One of the most important fuel pipelines in the U.S. suffered a cyberattack last week, leading to questions of whether fuel supply will be disrupted, and whether gas prices will rise.
According to CNBC, Colonial Pipeline last Friday suffered a cybersecurity attack involving ransomware, which forced the pipeline to shut down all operations temporarily. The pipeline runs 5,500 miles between Texas and New Jersey.
“At this time, our primary focus is the safe and efficient restoration of our service and our efforts to return to normal operation,” Colonial Pipeline said in a statement.
“This process is already underway, and we are working diligently to address this matter and to minimize disruption to our customers and those who rely on Colonial Pipeline.”
The president was briefed on the matter over the weekend, and a White House spokesperson said that the federal government is “is working actively to assess the implications of this incident, avoid disruption to supply, and help the company restore pipeline operations as quickly as possible.”
What will this mean for gas prices? GasBuddy explored that question over the weekend. Really, it’s a question of how quickly the problem is resolved.
“It is true that if the pipeline remains out of service into the early part of next week, roughly Tuesday or so, that some gas stations may run low on gasoline. Tank farms that take the gasoline from the pipeline are likely starting to see supply run low, so it is vital that motorists do not overwhelm the system by filling their tanks.”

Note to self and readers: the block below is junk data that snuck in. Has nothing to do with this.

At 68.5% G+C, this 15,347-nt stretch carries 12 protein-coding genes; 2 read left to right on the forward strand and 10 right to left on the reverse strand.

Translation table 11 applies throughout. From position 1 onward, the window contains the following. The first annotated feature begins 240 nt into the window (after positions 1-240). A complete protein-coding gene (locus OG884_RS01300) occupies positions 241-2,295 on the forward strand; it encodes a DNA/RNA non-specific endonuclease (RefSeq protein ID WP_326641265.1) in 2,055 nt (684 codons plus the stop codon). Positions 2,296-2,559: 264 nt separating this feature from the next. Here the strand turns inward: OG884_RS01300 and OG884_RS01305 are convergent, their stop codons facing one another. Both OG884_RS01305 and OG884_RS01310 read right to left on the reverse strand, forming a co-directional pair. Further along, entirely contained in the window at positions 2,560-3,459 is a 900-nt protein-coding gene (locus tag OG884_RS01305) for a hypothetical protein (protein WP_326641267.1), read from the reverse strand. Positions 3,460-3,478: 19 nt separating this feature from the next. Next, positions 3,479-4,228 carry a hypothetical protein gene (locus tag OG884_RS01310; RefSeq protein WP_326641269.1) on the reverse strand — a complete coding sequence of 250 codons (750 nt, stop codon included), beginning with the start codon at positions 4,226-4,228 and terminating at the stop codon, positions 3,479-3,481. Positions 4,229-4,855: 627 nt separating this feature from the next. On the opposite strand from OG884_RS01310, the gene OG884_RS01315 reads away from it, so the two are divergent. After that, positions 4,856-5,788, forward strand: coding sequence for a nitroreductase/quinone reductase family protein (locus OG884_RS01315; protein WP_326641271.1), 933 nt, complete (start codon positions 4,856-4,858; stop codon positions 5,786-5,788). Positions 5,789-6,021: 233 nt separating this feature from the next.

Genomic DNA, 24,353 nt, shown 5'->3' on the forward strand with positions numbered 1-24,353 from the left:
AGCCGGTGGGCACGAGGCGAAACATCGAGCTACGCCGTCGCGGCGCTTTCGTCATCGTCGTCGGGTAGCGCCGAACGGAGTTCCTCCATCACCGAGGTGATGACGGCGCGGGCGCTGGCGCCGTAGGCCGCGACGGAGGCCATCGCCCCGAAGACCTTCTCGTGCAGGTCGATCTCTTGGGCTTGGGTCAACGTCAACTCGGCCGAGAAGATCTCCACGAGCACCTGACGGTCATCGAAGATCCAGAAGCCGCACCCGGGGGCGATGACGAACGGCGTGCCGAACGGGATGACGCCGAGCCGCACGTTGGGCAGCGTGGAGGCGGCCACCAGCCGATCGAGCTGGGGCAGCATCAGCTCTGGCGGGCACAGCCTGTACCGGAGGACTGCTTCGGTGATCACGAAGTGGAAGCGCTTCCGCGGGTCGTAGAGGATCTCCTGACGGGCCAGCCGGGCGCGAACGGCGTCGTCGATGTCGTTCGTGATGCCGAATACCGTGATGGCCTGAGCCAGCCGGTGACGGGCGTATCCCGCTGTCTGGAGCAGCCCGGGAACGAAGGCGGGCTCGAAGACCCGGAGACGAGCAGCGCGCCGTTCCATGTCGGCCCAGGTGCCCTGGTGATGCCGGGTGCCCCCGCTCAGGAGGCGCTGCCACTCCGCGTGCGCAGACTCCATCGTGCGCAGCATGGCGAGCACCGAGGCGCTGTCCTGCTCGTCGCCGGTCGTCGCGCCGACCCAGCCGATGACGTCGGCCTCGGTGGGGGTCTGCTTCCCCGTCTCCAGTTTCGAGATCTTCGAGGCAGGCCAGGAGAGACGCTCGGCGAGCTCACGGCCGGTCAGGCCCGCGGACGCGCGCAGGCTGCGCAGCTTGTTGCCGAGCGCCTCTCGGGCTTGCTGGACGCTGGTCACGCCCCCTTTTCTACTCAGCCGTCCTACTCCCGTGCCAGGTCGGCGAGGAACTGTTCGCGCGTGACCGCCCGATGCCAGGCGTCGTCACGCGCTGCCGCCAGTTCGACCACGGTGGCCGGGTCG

The report added that any disruptions that take place are likely to happen first in the Southeastern United States, most likely Georgia, Tennessee, South Carolina, North Carolina, Virginia, Mississippi and Alabama.
Per Axios, the Department of Transportation’s Federal Motor Carrier Safety Administration has issued a “regional emergency declaration” for 17 states as well as the District of Columbia.
Also, once the pipeline is back online, it will likely take at least a few days for things to return to normal.
“It’s very difficult to pin the exact amount prices may rise, but for now, it appears to be a few cents per gallon, possibly growing more significant if the pipeline remains shut down for more than 2-3 more days,” GasBuddy said.
Politico quoted market analysts as stating that gas prices in the Southeast could exceed $3 a gallon if the shutdown persists for more than a few days. Amy Myers Jaffe, a long-time energy researcher and author of Energy’s Digital Future, described the attack to Politico as “the most significant, successful attack on energy infrastructure we know of in the United States.”
Stephen Silver, a technology writer for The National Interest, is a journalist, essayist and film critic, who is also a contributor to The Philadelphia Inquirer, Philly Voice, Philadelphia Weekly, the Jewish Telegraphic Agency, Living Life Fearless, Backstage magazine, Broad Street Review and Splice Today. The co-founder of the Philadelphia Film Critics Circle, Stephen lives in suburban Philadelphia with his wife and two sons. Follow him on Twitter at @StephenSilver.
Gas Price Spike Coming? How a Closed Pipeline Could Hit Your Wallet. is written by Stephen Silver for nationalinterest.org